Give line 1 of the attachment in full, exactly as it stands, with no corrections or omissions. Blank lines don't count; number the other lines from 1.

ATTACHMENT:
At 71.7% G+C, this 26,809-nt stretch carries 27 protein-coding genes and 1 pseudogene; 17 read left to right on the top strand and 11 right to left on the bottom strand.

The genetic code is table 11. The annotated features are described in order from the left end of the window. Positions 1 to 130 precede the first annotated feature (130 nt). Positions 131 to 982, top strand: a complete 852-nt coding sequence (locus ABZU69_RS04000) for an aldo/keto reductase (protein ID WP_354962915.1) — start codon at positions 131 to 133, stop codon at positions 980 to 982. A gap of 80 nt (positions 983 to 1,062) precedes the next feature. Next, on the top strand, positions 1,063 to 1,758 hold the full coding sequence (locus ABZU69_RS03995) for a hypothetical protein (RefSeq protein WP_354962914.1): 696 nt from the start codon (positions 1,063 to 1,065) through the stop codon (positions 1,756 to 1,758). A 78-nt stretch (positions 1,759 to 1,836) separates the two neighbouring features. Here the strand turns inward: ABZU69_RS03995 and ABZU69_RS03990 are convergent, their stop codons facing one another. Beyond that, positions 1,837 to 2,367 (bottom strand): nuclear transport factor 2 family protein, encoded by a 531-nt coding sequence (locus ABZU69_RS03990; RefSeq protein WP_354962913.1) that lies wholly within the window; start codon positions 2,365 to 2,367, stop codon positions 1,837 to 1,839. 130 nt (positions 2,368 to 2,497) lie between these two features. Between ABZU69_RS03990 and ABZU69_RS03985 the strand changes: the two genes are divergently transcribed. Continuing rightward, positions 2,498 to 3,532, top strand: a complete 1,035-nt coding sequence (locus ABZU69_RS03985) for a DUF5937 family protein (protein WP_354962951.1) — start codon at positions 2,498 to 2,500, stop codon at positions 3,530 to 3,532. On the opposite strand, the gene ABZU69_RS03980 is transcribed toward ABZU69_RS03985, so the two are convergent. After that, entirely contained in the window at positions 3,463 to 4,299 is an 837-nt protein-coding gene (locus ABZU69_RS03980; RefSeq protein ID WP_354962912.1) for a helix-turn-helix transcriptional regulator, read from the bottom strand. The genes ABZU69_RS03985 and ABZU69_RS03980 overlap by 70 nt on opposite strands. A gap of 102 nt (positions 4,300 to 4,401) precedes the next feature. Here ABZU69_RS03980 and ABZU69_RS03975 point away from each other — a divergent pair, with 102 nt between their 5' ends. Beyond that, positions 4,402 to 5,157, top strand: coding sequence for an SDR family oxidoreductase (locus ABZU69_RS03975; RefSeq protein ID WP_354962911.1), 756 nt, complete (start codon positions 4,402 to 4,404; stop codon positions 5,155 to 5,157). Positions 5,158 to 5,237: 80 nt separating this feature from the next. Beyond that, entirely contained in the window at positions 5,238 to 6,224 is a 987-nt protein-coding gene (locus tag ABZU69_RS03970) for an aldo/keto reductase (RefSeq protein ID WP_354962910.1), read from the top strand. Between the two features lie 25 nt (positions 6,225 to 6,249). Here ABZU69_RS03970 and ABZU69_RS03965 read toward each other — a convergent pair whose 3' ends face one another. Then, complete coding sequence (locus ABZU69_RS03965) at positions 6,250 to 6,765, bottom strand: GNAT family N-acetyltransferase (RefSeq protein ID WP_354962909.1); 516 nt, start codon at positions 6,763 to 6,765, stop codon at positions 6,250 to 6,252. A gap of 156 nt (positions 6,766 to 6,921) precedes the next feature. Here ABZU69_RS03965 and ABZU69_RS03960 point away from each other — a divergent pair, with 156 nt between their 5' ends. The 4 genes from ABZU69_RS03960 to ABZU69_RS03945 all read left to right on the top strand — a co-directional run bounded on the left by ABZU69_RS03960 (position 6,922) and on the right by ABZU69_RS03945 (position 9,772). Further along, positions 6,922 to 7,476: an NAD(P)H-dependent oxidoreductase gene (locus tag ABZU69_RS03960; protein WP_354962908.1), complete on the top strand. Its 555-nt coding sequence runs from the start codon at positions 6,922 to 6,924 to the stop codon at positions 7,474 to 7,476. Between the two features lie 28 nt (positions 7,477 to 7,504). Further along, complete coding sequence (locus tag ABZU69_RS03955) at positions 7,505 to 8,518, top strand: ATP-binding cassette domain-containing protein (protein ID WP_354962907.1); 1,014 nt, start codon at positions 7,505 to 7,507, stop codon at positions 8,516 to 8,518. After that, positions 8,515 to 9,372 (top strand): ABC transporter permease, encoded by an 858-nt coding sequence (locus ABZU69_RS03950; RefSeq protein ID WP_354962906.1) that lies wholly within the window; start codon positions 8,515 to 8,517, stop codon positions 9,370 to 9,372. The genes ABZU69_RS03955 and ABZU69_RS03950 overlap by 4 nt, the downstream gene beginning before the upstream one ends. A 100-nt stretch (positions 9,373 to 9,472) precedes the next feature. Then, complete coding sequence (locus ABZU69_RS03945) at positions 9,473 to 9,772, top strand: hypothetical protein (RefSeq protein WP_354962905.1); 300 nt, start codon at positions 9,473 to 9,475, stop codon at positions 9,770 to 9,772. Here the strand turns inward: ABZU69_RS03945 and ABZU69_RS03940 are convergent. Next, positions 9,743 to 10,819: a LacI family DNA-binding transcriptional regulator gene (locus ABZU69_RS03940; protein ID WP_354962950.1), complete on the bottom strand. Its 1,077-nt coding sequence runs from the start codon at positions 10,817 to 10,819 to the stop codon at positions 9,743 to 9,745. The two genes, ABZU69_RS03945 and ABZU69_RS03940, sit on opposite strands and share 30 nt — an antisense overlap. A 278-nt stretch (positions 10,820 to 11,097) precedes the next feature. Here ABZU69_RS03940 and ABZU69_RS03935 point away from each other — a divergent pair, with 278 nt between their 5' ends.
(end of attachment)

At 71.7% G+C, this 26,809-nt stretch carries 27 protein-coding genes and 1 pseudogene; 17 read left to right on the top strand and 11 right to left on the bottom strand.